On Wednesday, I braved the howling winds and freezing conditions of the Hidden City to see if Haywire was as good as everyone said it was. By one measure, it was three times better than Mission Impossible 4; there were a whole two other people in the fleapit with me this time.
Haywire's a very professional movie, and I find myself admiring what Soderberg did without being able to say I had a great time at it. Even though he's been at pains to hire really good actors, and create situations which will feel immediate and real, there's no moment of connection in the movie which packs the same punch as the completely nonsensical climb up the side of Dubai's tallest building. Soderberg's always struck me as a chilly and reserved director, and his characters in this movie aren't appealing; those two things combine to make a movie which I can appreciate at a purely technical level without true enjoyment.
It IS always fascinating to watch a movie play out in a locale that you know. In almost every action movie I've ever seen, there's a quick sweep through some city which doesn't make a button of sense in terms of the local geography; the locus classicus for me is Defence of the Realm, where Gabriel Byrne is swept from his house to the British Mukhabarat, past a range of iconic landmarks, which lie on no conceivable route between any two imaginable locations in this world or the next. I've never even lived in London, and even I knew this was style triumphing over sense. Soderberg takes great care NOT to do this. When Mallory Kane runs out of the Shelbourne Hotel after capping Michael Fassbinder's character, her route across the city makes perfect sense; down Stephens Green, onto Dawson Street, through alleys to Grafton Street, onto Chatham Street and then into a taxi coming down that little alley by Pizza Stop which almost always has a taxi on it coming from the Westbury Hotel's entrance after a drop off. Anyone who's lived in Dublin could watch that and think Yup, that's how you'd do it. I was sitting there as Mallory got her breath leaning against a lamp post thinking "Hey, I've locked my bike to that post. Regularly." Often after going to the movies, in fact.
The educated eye can read in the shooting choices the way that Soderberg was working to keep his movie within budget. There's a car chase, but it's so leisurely that he probably didn't even need to get extra insurance for it. Most of the action round Stephens Green and Grafton Street has the unmistakable look of footage shot at dawn, when it's easier to control the sight lines and the background from shot to shot. The last thing I saw which was this efficient was Bret Ratner's silly but pragmatic Tower Heist. Mind you, with Soderberg, it's as much about him knowing at the beginning exactly how he wanted the thing to come out and then just doing what he needed to get that.
It's the mark of a good movie - or an amazingly bad one - that you think about it afterwards, coming back at it from different angles for days and weeks. I've been mulling over Haywire for several days now, trying to figure out why I didn't quite like it, and along the way I realized that it doesn't actually make any narrative sense. In one way the narrative couldn't be simpler; Mallory Kane (played by a non-actress Mixed Martial Arts champion who Soderberg had to treat almost as scenery whenever she wasn't beating the hell out of people) has been betrayed by shadowy spook figures from her shadowy spook world and she has to kill them all to bits to clear her name or get revenge or at the very least show us how good she is at beating seven bells out of everyone else. So far so good, but the shadowy spook figures don't seem to have a plot which makes any sense as, you know, a conspiracy. What we're finally told - and I think it's easiest to assume we're still being lied to as the credits roll - is that they chose to get rid of Kane by setting her up as the patsy for the killing of a politically inconvenient journalist. Actually, when I write it down like that, it makes a hell of a lot more sense than the explanation as it's delivered on screen. The thing is that so many people get killed in the course of creating this set up and following it through (including at least four cops) that you have to wonder why people who cared so little about killing random folks wouldn't just have straight up killed Kane without all the complications. Shorter movie, I know, but it would make more sense in business terms, and I think I've already made it clear that I think Soderberg is all about chilly efficiency.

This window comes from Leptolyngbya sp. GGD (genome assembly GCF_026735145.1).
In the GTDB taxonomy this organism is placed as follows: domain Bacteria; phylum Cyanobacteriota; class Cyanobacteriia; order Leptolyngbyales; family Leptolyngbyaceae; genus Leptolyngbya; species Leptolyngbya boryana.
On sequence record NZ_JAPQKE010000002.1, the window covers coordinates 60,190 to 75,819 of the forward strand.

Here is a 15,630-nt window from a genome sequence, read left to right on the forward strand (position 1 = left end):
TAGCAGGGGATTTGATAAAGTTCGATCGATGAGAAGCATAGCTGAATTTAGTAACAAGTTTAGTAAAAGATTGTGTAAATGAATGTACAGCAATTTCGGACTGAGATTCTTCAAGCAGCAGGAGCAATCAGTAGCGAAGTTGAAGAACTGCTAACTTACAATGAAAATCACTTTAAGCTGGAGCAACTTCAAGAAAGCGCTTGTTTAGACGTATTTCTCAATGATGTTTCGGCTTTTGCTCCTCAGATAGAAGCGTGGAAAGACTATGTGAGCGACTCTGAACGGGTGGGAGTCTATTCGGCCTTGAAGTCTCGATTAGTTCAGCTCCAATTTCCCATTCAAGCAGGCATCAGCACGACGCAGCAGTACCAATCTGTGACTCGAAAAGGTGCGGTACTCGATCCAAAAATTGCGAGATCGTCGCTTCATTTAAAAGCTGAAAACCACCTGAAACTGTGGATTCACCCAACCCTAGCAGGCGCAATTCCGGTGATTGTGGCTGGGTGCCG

Maybe my confusion comes from the problem that the shadowy spooks are played by Antonio Banderas, Ewan McGregor and … Michael Douglas. I can remember thinking Michael Douglas was cool; he's just charming beyond belief in Romancing the Stone; then came Wall Street, and since Gordon Gecko I don't think he's ever played a character who deserved to live through the end of the movie. So for much of the movie I was left rooting for Ewan McGregor, except he turns out to be NOT AT ALL what I expected him to be. Problem is, what he turns out to be means that his first scene with Michael Douglas makes no real sense. Well, it all makes my head hurt. So much for the simple reinvention of old fashioned 1980s spy movies.
Apparently this was shot under the name Knockout, which must have seemed like a clever title for a movie about a beautiful woman who can beat people unconscious. Haywire DOES better catch my feeling about the plot line.